A tradie sacked for secretly recording a work meeting has won his unfair dismissal case and $27,000 compensation.
His employer sacked him when he disclosed the recording, accusing him of acting in “bad faith”.
Tradie wins unfair dismissal
The concrete cutter and driller worked for Canterbury Concrete Cutting in New Zealand from February 2015.
Two and half years into the job, management asked him to attend a disciplinary meeting.
The meeting came about following an allegation that the worker had bad-mouthed the company in front of a staff member.
The worker recorded the meeting, which involved a heated exchange with the owners of the company.
Management subsequently dismissed the concrete cutter when it learned of the recording.
He then filed a claim for unfair dismissal.
The Employment Relations Authority
The Employment Relations Authority (ERA) heard the man suffered major depression and anxiety for two and a half months as a result of his dismissal.
The Authority found Canterbury Concrete Cutting failed to give the worker enough information about the allegations against him.
As a result, it “caused disadvantage” to him.
The ERA ruled the company unjustifiably dismissed the worker, and therefore ordered it to pay him $27,000 compensation.
However, in a subsequent twist in the case, the ERA then ordered the worker to pay the company $2,000 for making the secret recording.
The ERA considered the recording had been an act of bad faith, but not serious misconduct.
What Australian law says
Legislation covering workplace surveillance differs from state to state, but generally, it is unlawful to record a conversation if both parties are not aware it is happening.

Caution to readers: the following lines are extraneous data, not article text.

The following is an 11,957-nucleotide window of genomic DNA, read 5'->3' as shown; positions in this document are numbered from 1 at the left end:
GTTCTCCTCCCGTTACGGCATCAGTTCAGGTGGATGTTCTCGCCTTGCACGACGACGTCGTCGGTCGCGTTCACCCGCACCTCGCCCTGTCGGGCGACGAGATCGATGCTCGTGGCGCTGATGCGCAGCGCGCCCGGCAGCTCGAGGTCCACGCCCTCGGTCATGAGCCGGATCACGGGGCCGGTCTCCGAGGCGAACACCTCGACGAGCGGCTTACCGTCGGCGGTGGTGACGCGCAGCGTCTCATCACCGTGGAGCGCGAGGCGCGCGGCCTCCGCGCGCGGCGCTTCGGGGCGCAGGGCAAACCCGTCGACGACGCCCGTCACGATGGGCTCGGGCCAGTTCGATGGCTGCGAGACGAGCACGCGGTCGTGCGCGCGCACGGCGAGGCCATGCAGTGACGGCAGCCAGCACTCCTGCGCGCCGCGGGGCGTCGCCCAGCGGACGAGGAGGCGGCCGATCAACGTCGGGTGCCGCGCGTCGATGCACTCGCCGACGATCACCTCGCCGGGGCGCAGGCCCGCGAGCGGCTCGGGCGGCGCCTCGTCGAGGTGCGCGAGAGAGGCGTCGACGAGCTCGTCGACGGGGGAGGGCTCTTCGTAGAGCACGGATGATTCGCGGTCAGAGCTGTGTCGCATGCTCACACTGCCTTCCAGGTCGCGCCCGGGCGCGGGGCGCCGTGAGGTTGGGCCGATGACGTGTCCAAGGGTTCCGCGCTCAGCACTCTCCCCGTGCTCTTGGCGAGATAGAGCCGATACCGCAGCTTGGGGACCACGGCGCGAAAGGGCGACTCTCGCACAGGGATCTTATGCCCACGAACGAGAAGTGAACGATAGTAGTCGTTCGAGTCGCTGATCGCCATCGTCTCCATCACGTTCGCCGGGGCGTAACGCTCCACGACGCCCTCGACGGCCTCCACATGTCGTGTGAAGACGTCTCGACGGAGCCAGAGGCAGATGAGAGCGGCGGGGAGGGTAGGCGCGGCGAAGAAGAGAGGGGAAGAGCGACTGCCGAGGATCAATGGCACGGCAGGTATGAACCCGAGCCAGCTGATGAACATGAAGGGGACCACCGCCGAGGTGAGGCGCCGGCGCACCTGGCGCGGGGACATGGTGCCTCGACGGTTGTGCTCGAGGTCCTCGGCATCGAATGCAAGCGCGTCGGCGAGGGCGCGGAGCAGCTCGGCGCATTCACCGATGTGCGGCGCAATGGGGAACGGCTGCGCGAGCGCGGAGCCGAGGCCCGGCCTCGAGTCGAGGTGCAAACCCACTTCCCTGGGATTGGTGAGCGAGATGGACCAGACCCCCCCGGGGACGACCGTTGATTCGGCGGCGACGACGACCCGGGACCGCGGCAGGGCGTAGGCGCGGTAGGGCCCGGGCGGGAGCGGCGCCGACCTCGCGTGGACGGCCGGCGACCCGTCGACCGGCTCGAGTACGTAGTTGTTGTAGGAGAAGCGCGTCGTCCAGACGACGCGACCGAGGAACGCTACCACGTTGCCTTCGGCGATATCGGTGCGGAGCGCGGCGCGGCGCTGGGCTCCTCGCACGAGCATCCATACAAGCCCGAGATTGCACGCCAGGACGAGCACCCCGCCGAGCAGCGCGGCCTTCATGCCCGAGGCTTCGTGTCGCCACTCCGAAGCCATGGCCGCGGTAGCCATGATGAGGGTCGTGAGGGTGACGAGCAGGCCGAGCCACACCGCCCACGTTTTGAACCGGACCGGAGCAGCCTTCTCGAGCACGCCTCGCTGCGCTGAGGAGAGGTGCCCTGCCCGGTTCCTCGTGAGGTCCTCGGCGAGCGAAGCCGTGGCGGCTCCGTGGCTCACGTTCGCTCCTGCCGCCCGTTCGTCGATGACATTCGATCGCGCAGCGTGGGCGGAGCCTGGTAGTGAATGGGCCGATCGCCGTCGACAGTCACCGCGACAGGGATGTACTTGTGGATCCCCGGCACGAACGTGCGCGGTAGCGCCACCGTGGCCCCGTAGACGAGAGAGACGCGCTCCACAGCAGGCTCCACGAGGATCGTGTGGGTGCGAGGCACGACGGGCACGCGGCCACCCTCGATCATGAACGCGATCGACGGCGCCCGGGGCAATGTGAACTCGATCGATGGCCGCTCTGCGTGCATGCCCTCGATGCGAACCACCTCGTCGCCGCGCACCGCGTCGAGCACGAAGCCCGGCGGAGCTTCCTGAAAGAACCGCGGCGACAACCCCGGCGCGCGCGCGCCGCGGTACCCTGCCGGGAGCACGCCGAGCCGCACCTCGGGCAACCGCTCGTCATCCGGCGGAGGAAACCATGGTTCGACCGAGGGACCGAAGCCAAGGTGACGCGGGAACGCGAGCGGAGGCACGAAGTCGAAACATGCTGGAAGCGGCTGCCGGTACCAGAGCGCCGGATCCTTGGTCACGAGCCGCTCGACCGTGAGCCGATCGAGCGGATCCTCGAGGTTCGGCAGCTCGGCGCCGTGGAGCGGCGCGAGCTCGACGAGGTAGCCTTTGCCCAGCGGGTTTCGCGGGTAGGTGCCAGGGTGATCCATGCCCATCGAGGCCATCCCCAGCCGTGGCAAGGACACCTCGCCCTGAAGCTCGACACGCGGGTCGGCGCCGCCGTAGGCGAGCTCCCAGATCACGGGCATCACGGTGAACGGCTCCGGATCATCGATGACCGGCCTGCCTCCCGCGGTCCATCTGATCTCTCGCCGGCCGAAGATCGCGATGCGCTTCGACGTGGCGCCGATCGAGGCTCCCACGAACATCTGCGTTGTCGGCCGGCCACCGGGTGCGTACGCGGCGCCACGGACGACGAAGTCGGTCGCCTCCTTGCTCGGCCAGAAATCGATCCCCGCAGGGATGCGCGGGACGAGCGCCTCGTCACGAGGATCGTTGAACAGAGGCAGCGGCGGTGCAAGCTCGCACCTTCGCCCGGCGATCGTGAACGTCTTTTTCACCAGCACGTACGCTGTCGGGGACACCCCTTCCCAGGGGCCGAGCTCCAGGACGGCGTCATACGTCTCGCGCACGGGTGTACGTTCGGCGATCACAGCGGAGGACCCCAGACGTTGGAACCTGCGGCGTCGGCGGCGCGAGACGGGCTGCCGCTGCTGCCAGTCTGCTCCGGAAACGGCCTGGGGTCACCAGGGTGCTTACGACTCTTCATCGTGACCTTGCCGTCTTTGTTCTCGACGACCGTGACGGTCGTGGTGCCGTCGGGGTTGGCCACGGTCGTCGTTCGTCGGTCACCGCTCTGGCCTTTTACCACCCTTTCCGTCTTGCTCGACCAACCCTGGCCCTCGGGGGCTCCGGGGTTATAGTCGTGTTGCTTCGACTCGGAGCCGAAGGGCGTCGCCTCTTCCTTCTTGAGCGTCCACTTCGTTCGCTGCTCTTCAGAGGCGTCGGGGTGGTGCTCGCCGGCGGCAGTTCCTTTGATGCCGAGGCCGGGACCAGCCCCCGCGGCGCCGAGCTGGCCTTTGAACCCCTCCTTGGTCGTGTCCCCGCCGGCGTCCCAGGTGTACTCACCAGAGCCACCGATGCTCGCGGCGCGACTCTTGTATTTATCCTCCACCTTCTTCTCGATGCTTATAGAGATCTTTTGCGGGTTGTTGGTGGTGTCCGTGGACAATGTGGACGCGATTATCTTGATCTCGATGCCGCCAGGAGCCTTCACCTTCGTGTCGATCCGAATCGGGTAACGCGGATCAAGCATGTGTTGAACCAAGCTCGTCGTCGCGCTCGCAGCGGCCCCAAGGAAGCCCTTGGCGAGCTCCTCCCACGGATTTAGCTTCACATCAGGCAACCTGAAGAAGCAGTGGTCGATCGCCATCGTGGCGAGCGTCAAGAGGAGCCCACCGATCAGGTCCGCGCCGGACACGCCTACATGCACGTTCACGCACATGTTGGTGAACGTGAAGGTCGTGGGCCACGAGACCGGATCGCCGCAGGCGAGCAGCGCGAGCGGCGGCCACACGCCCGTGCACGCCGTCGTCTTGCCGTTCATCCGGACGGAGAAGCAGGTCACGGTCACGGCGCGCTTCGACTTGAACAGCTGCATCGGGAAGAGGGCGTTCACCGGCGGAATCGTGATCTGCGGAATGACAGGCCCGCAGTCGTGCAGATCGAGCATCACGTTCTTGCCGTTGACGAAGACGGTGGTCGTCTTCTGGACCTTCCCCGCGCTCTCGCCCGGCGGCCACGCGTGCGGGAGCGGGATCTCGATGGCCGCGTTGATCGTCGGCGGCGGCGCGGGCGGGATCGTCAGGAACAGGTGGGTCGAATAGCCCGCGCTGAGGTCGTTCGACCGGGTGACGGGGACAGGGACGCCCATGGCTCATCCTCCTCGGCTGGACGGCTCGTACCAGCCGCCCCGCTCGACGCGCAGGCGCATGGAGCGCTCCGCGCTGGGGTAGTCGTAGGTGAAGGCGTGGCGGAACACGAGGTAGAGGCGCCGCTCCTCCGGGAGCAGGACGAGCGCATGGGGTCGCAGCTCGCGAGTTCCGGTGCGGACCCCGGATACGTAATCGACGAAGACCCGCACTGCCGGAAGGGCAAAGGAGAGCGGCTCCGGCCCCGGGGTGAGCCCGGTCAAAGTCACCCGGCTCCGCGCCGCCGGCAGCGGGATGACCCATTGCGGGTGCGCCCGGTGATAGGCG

In recent years, the Fair Work Commission has taken a very negative view of workers who make secret recordings of their managers or co-workers.
“CAN YOU SECRETLY RECORD CONVERSATIONS WITH YOUR BOSS OR CO-WORKERS?”
What the experts say
Miles Heffernan, Director of Litigation at IR Claims, warns employers and employees against recording or using unauthorised covert surveillance.
“Secret recordings, in all its forms, is terrible, and if you do it, or if you use it against an employee, you could be breaking the law” he said.
“People should feel comfortable at work to interact with their colleagues without worrying that someone is secretly recording them.
“The moment an employee or employer starts secretly recording, they undermine their own standing, and will face accusations of harming the relationship of trust in the workplace.”
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